“He went to the church, and walked about the streets, and watched the people hurrying to and for, and patted the children on the head, and questioned beggars, and looked down into the kitchens of homes, and up to the windows, and found that everything could yield him pleasure. He had never dreamed of any walk, that anything, could give him so much happiness.”
Charles Dickens, A Christmas Carol
Last Christmas was mom's last Christmas with us. Most of us knew it. She and I had already had the conversation about stopping chemo so she could at least enjoy her last days without being unbearably sick. Our Christmas Eve and Christmas Day as a family are some of our strongest, most important traditions. We go to a Christmas Eve service, come home and eat chili from the "Chili Bar," watch "It's A Wonderful Life" by the fire, and open one present before tomorrow. Between us falling asleep and waking, Santa Mama comes to town. Though she Christmas shopped year-round, she nearly always finished wrapping in the wee hours of the night (I've come to believe this late deadline crunch is attributed to basketball season all winter, ten whole people to think about, love on and wrap for, and a bit of the adrenaline and magic that comes in the final hour. Every year she would say "Next year I'm getting this done sooner!" and she never did. It was perfect.) When she'd find a good sale in March, or a cute pair of socks in June, she'd snatch them up where they lay wait in Forbidden Closet. All year she'd watch, gather, store up and prepare for our Christmas Day. The presents don't go under the tree at our house until Christmas Day. She would bring all the gifts down, load by load, creating a mass, a sea, a fortress of gifts not just filling the underbelly of the fraser fir, but marching out to the sides of the room.
Stockings were Christmas Day opener. She hand-wrapped every individual gum and toothbrush, she didn't "package" the items to make wrapping easier. The orange tic-tacs, the new comb, the bath salts, the body lotion, the kitschy boxers for the boys and dangle bracelets for the girls. Each wrapped with teeny love. They were always far too stuffed to hang from the mantle so she laid them out on couches and armchairs, like fat babies being made to pose for a photograph. Mama would clean up and straighten the family room, light some candles, and turn her attention to Christmas breakfast. We had the same thing every year for my whole life: some sort of egg and sausage bake, hot cinnamon buns, and orange rings sprinkled with coconut flakes. She'd listen to holiday music and my dad would come check the fire in the hearth for her, keeping it fed all night long. She knew 1000 things I never knew as she worked alone those silent nights, cracking eggs and cracking into history. After sliding breakfast into the fridge, she would take a picture of the glittering family room, and find a spare space to slide herself in the "workshop" for a couple hours of sleep.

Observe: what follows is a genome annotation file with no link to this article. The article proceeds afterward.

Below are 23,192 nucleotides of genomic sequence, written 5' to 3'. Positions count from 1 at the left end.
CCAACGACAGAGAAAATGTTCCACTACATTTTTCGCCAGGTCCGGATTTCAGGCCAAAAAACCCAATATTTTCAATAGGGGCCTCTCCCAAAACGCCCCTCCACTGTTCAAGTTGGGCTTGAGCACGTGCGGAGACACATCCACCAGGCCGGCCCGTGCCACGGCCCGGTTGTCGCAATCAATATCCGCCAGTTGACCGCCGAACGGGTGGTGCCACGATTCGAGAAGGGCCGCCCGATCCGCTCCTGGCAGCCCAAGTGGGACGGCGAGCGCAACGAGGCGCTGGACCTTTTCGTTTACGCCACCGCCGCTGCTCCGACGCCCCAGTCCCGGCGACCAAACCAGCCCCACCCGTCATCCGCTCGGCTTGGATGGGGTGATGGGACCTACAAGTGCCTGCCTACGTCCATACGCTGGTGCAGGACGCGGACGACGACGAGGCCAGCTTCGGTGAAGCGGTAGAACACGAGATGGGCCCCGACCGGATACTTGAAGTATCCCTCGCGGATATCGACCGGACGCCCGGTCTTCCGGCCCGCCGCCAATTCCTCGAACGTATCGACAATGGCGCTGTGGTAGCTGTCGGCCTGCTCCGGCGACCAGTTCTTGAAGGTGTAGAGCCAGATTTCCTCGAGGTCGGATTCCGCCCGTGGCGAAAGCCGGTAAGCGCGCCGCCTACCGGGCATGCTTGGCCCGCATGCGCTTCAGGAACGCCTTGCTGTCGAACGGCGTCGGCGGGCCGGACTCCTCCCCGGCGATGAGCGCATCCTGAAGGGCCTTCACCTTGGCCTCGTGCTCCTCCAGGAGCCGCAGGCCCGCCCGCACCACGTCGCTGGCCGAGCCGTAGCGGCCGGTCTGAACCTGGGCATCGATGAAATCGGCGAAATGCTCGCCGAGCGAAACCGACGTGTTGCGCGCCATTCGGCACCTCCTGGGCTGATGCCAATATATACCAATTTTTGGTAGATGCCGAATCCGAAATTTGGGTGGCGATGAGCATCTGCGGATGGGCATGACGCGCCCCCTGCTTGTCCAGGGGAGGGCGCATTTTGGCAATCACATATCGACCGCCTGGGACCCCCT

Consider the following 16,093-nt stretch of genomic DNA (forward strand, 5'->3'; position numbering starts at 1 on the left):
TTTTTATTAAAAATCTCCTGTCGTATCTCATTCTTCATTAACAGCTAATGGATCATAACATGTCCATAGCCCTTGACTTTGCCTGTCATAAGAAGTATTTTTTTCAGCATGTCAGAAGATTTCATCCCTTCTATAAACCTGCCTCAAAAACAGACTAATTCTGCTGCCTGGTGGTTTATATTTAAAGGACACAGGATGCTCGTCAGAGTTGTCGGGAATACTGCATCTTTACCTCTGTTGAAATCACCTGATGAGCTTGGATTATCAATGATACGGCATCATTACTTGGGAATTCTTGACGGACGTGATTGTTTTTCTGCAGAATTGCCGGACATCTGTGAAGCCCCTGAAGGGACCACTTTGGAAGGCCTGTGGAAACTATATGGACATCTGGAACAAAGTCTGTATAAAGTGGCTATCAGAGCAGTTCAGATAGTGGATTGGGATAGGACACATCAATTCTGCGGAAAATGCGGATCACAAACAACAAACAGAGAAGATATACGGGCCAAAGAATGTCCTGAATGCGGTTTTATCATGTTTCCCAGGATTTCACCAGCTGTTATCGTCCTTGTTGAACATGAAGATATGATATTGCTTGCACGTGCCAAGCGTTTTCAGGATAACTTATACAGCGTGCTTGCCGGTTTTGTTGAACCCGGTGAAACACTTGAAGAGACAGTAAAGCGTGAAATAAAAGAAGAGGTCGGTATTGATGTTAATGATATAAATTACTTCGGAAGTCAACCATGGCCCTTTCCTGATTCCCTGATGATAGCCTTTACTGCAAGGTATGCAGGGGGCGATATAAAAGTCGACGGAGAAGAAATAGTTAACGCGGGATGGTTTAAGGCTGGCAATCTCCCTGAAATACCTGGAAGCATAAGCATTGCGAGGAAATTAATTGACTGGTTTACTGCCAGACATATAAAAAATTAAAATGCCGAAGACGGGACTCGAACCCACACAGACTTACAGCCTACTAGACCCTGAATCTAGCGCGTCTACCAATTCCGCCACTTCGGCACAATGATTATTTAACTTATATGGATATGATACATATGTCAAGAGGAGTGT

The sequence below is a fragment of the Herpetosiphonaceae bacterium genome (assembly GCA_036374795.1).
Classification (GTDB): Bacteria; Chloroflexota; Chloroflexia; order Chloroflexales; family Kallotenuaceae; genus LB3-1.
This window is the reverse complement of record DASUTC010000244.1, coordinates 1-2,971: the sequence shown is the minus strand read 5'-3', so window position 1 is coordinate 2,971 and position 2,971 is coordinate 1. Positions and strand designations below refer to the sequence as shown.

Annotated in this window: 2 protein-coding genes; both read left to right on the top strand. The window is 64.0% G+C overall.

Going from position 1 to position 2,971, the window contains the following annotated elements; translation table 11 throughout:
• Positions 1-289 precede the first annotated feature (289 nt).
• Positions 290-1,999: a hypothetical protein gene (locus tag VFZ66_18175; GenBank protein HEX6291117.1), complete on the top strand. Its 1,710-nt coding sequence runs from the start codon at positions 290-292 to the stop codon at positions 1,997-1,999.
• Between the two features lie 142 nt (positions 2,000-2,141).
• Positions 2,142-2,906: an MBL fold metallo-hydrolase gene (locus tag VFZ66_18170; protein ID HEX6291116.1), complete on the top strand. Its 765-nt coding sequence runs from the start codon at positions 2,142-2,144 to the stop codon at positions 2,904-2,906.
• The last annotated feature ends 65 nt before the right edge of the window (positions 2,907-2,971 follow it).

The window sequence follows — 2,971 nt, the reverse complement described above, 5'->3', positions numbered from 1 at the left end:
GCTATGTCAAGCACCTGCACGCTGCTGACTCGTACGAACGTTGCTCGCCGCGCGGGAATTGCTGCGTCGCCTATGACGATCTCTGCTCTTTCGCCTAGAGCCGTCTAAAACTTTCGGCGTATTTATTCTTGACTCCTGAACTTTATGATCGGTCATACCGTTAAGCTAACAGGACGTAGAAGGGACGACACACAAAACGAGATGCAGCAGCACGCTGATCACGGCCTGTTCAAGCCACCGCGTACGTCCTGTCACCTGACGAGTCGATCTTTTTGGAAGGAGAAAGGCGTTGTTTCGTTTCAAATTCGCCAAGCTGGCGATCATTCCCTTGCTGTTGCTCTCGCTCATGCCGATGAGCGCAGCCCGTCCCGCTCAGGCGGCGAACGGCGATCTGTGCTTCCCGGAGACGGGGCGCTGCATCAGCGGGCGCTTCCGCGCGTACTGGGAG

No matter how bad things were in our life, she could pull off Christmas Eve and Christmas Day. In the earliest years her entire-pregnancy-long nausea would have been enough reason to call it a day, but sickness and throwing up couldn't stop her: she made us our Christmas. Sometimes we had guests, other years it was just our 'little' family. One year we were moving across the country on New Years Day, and our worldly goods had gotten on a moving truck a few weeks earlier. But we still had Christmas -- presents and all. Cinnamon rolls and coconut oranges to boot. One year she had lost her mother, her best friend in this world, suddenly to cancer. She gave birth to a little boy a few weeks later. She cried much that Christmas, and didn't take very many pictures, and she held her brown-haired baby feeling more alone than usual. But the wall of gifts was as marvelous as any year before. One year, she had a miscarriage before Thanksgiving and had positive cancer results before Christmas. The troops stormed and rallied, she protected her drainage tube from surgery while she fielded hugs and excited toddlers covered in sticky cheer. Our friends wrapped presents and decorated that year, but when just before midnight came on Christmas Eve, mama was the one to crawl out of bed and arrange the gifts, to chop the sausage and onions. A few years she battled an ill depression, a sadness deep in the throes of human experience. Children who hated her, hated life, hurt her, hurt themselves. She knew they weren't happy or whole; we all sat around on Christmas morning and saw the vacant anger in their eyes. How do you reach them? How do you end their destructive cycle? At times she feared for their lives. Yet she sat on, legs spread out in a V on her bedroom floor, cutting itty pieces of tape to hold together the waving-snowmen-paper she was using to wrap breath mints for that child. Crying over their pain, her pain, praying for that Miracle Baby to come do something, a miracle! Help them! They know not what they do, and I love them! Tears of a weary soul. Tears onto wrapping paper bought 11 months ago for about 30 cents. How could she have known she and her stockings were the miracle? That those 2-for-1 Pillsbury cans and long nights were going to save their lives?
Now, I believe it was God in those things, God in the wee-hour baking and ornament-hanging. But it was her He used, her He gave. Last year one of those children came home from rehab right before Christmas, and that very child a few weeks later, with chilling tenderness, carried mom in his arms and laid her down to die. In one hand he held hers, in the other he held an iPod where Chris Tomlin repeated "I hear the voice of many angels sing, 'Worthy is the Lamb!' And I hear the cry of every longing heart, 'Worthy is the Lamb!'" He wept over his mother, whispering how he loved her. Often falling to his back, face turned upwards with the sheen of great love and great sorrow painting his cheeks. She asked him to stay home, to stay with her this holiday season. He had new, motivated, healthy plans for his future. And she supported them, wanted him to follow through on them, but asked "Can you wait until after Christmas?"